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December 25, 2008



I won't be injecting my seasonal green into Lowe's any time soon, if ever.

Lowe's Accused Of Firing Woman Over Xmas Pin

jj mollo

Gasoline is known to have a very high price elasticity, meaning that customers will buy it when they want it, almost no matter what the price. The flip side of that situation is that, when demand shifts for other reasons than price, the price can be dramatically affected. For instance, the influx of Chinese and Indian customers can increase demand without effecting supply very much, resulting in punishing price rises. And when the economy siphons money out of the customer pockets, the price can nosedive.

The silver lining is that falling fuel prices can provide a modest boost to the economy. The downside is that OPEC can control prices very effectively by controlling supply, but risks pushing the importing countries into a more serious recession.

Frank Warner

Don't forget that those oil producing nations quickly became accustomed to that $100 a barrel cash flow, and now that the price has dropped, many of them still want that same income. The only way to match that old cash flow is produce much more oil.

The OPEC nations will announce production cutbacks, but many of them will continue pumping as much as they can. That's the magic of the invisible hand.

Even when enough demand returns to allow higher prices, they'll be much more careful not to re-injure the gold-laying goose. It's the early 1980s all over again.

jj mollo

These things tend to cycle. People forget their earlier mistakes. It's also easy for them to deny that the price of oil is what caused the economic contraction. The US, on the other end of the seesaw, seems quite willing to increase dependence on oil again now that it is cheap. IMO, we will see cycles of oil booms and busts continually as the supply gradually becomes more and more constrained. Ditto for real estate. Our own government is not strong enough, too populist, too short-term oriented, to take effective action against these cycles. Some people don't even think it's a good idea to interfere with the natural business cycle.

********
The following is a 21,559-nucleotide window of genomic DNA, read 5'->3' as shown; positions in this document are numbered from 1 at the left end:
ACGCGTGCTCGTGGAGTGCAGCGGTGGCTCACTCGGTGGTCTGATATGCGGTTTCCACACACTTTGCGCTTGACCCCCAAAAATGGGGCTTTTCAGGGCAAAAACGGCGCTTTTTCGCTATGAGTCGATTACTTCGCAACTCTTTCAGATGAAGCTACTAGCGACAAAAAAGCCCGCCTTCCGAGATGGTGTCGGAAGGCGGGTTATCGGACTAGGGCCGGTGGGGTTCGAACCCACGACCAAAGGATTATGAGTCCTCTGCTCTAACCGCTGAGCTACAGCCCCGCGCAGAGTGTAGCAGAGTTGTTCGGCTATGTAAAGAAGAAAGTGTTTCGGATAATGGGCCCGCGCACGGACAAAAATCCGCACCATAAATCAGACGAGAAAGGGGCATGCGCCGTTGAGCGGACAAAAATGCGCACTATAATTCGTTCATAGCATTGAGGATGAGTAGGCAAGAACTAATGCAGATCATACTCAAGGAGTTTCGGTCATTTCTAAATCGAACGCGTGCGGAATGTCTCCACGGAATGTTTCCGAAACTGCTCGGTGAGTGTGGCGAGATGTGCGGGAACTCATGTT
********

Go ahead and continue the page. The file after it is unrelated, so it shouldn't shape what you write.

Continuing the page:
Frank Warner

It's usually wise not to interfere with the natural business cycle. It's wisest to smooth out that business cycle by keeping producers and consumers better informed about supply and demand.

jj mollo

I'm not sure that there is any better information than that provided by the price mechanism. What were you thinking about?

I would agree that it is not wise to interfere with natural economic mechanisms when things are OK, but I don't consider the present unstable economy to be anything close to OK. Smoothing out the business cycle is more than a catchphrase. The business cycle is a killer. It requires a lot of planning, a lot of analysis, and a lot of wisdom over a long period of time to control the beast.

And we have stuck our collective neck out way too far in the energy business -- for decades. The natural market mechanisms are leaving us too dependent on an energy monoculture that is owned and operated by enemies of the United States. Even ignoring the threat of Global Warming, we have been foolish and profligate.

Frank Warner

By better information, I mean informing consumers better about all economic conditions, including real supply of oil, the likely supply 10 years from now, likely alternatives, environmental impact, and security factors.

As Ralph Nader often says, deregulation is best except when the consumer can't possibly see or understand all the information involved in an economic transaction. That's why we need an FDA.

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